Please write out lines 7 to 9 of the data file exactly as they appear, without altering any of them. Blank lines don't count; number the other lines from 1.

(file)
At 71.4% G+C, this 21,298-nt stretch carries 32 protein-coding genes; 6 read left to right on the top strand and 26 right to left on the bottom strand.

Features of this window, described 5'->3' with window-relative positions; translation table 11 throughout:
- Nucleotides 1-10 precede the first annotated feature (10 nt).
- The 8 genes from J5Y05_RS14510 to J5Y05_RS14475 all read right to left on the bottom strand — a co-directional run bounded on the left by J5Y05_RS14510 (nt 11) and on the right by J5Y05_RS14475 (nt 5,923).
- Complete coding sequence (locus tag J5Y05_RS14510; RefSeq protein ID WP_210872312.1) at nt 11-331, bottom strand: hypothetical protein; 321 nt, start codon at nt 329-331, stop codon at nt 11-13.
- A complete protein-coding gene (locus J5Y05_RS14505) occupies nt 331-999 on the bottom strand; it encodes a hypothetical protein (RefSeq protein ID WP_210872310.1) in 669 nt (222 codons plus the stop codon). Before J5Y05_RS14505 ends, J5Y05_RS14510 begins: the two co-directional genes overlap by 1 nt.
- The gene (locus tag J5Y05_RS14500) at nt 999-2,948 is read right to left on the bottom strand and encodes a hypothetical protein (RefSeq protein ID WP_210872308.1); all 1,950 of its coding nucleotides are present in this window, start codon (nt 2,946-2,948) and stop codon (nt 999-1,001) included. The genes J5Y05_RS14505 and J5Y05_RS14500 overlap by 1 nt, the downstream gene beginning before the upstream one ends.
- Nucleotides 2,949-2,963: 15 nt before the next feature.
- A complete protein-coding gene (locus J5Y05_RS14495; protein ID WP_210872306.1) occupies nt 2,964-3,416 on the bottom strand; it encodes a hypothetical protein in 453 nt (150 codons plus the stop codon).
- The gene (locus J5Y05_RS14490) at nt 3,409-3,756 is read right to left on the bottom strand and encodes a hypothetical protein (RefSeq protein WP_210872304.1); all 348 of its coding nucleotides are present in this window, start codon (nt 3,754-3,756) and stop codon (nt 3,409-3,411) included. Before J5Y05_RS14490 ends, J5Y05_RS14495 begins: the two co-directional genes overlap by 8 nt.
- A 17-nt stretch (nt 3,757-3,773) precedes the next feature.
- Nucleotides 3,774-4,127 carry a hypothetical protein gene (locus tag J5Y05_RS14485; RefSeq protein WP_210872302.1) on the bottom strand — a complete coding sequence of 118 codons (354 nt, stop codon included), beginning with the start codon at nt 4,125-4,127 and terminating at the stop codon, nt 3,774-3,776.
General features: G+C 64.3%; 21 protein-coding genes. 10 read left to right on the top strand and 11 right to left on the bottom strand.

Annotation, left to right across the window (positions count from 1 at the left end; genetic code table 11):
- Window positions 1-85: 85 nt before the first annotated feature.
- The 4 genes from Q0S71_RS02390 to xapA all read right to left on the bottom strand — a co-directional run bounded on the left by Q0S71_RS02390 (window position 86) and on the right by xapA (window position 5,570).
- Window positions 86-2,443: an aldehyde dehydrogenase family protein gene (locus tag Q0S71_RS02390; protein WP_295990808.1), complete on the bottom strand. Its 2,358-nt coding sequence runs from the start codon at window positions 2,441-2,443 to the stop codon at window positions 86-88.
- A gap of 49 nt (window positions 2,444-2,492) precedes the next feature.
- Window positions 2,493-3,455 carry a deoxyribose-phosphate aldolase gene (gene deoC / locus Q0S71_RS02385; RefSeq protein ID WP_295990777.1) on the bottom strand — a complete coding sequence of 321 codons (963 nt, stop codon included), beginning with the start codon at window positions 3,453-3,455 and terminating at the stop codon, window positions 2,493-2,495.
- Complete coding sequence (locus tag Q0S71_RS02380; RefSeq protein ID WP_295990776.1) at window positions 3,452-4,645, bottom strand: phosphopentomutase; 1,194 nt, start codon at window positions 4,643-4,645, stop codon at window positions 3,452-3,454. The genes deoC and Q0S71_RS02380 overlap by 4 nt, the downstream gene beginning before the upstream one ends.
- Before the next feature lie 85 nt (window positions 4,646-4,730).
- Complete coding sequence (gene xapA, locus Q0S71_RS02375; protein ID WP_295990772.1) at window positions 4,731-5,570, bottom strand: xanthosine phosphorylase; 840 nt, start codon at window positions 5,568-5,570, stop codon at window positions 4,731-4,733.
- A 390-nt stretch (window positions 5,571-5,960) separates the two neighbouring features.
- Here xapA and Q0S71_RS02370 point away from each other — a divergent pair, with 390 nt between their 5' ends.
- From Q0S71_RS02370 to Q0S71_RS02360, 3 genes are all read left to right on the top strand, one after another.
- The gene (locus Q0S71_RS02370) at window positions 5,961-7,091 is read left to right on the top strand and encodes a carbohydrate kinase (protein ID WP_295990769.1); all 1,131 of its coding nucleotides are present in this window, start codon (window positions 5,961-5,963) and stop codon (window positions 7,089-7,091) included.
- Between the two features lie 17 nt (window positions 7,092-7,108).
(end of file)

- The gene (locus tag J5Y05_RS14500) at nt 999-2,948 is read right to left on the bottom strand and encodes a hypothetical protein (RefSeq protein ID WP_210872308.1); all 1,950 of its coding nucleotides are present in this window, start codon (nt 2,946-2,948) and stop codon (nt 999-1,001) included. The genes J5Y05_RS14505 and J5Y05_RS14500 overlap by 1 nt, the downstream gene beginning before the upstream one ends.
- Nucleotides 2,949-2,963: 15 nt before the next feature.
- A complete protein-coding gene (locus J5Y05_RS14495; protein ID WP_210872306.1) occupies nt 2,964-3,416 on the bottom strand; it encodes a hypothetical protein in 453 nt (150 codons plus the stop codon).